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Ramazan Kornilov
Ramazan Kornilov

Hostage


Former L.A. SWAT officer Jeff Talley is a hostage negotiator in Los Angeles. One day, Talley negotiates with an abusive man who has taken his own wife and son hostage after learning his wife was cheating on him. Shortly after Talley denies a SWAT commander's request to give snipers the order to open fire, the despondent husband kills his wife, son, and himself. Traumatized, Talley moves with his family and becomes police chief in Bristo Camino, a suburban hamlet in nearby Ventura County.




Hostage



A year later, Talley finds himself in another hostage situation. Two teenagers, Dennis Kelly and his brother Kevin, and their accomplice Marshall "Mars" Krupcheck take hostage Walter Smith and his two children, teenage Jennifer and young Tommy, in Smith's house after a failed robbery attempt. The first officer to respond is shot twice by Mars just before Talley arrives. Talley attempts to rescue the officer, but she dies in front of him. Traumatized and unwilling to put himself through another tragedy, Talley hands authority over to the Ventura County Sheriff's Department and leaves.


Smith has been laundering money for a mysterious criminal syndicate through offshore shell corporations. He was preparing to turn over a batch of important encrypted files recorded on a DVD when he was taken hostage. To prevent the incriminating evidence from being discovered, the syndicate orders someone known only as the Watchman to kidnap Talley's wife and daughter. Talley is instructed to return to the hostage scene, regain authority, and stall for time until the organization can launch its own attack against Smith's house.


Dennis forces Kevin and Mars to tie up the children, while he knocks out Smith and finds a large amount of cash. In an attempt to end the standoff and secure the DVDs himself, Talley meets with Dennis and agrees to provide a helicopter in exchange for half of the money. When the helicopter arrives, Dennis and Kevin bring the money to Talley and prepare to leave, but Mars refuses to leave without Jennifer, with whom he has become infatuated. Talley says the helicopter will only carry three additional people and insists that Jennifer stay behind, but the deal breaks down and the boys return to the house. Talley learns that Mars is a psychopathic killer who could turn on the hostages and his own accomplices at any moment. Mars does, in fact, kill Dennis and Kevin, just as Kevin is about to release the children.


The film's plot is roughly the same as Crais's novel. The main difference is that the novel's complicated subplot involving powerful West Coast Mafia crime lord Sonny Benza was removed, with the film giving little explanation of Walter Smith's criminal associates. The film also makes the first group of hostage-takers somewhat younger in age than depicted in the novel. In addition, the criminal syndicate in the film were portrayed as mysterious criminals rather than a regular Mafia.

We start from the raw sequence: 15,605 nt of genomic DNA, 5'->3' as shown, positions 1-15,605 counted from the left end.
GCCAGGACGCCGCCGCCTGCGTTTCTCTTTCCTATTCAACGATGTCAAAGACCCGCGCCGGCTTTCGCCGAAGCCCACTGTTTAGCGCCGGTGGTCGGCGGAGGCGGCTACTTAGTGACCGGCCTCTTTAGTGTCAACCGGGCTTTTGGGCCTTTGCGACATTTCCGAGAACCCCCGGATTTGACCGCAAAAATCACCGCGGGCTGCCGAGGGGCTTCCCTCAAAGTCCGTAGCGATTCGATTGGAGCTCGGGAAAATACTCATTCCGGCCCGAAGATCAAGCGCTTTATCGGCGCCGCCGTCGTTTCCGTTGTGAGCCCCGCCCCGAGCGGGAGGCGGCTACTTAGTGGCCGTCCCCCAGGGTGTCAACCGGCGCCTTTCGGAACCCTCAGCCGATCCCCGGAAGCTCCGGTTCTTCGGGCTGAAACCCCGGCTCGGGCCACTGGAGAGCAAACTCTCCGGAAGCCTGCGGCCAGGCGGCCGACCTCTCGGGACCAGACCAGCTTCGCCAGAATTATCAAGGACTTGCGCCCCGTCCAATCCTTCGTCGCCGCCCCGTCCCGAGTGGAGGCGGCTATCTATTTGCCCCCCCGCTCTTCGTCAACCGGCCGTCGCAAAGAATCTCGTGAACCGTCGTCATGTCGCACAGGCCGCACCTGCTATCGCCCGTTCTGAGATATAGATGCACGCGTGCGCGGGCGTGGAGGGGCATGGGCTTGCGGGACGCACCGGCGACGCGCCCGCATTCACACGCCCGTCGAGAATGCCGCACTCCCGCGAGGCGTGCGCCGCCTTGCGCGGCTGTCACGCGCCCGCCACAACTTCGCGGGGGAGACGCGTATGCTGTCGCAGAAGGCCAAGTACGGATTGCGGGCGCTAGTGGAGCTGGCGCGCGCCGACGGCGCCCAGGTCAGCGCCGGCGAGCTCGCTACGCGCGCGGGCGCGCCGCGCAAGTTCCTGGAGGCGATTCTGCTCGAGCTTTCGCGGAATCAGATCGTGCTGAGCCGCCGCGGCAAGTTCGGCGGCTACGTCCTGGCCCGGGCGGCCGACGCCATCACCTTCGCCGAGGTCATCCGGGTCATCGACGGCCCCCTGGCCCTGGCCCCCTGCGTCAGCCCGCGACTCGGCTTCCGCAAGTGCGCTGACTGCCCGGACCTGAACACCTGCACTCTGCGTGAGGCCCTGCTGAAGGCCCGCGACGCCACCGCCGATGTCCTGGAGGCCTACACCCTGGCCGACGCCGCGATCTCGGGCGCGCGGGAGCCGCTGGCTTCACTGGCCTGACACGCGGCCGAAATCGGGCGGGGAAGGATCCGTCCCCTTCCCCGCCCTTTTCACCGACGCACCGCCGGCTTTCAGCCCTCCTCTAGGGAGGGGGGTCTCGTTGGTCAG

On occasion, hostage taking is an impulsive act of desperation, as when a criminal act goes awry, the criminal has lethal force available, and a bystander becomes hasty collateral, despite the prospects for evading justice remaining poor, now soon surrounded by lethal force with intent as well as criminal prosecution for a serious additional crime, should the hostage taker survive the escalated stand-off (not always the intent; see suicide by cop). These confrontations are extremely dramatic, and are prominent in the public eye, despite being rather uncommon. Hostage taking is sometimes the only way to enact a plan, hence tactical, such as certain forms of prison escape, especially as treated in film.


Parental child abduction is not generally considered hostage taking because there is usually no threat of harm to the child and no ultimatum concerning the return of the child (though there are cases where the leverage obtained within the failed parental relationship is more desired than the child), but otherwise hostage taking and kidnapping are prone to blend together. When the goal is strictly financial, the primary lens is one of extortion, even in the face of a severe threat to the safety of the captive person if the financial negotiation fails; conversely, when the goal is political or geopolitical, the primary lens is terrorism.


The long history of political and military use indicates that political authorities or generals would legally agree to hand over one or usually several hostages in the custody of the other side, as guarantee of good faith in the observance of obligations. These obligations would be in the form of signing of a peace treaty, in the hands of the victor, or even exchange hostages as mutual assurance in cases such as an armistice. Major powers, such as Ancient Rome[2] and European colonial powers would especially receive many such political hostages, often offspring of the elite, even princes or princesses who were generally treated according to their rank and put to a subtle long-term use where they would be given an elitist education or possibly even a religious conversion. This would eventually influence them culturally and open the way for an amicable political line if they ascended to power after release.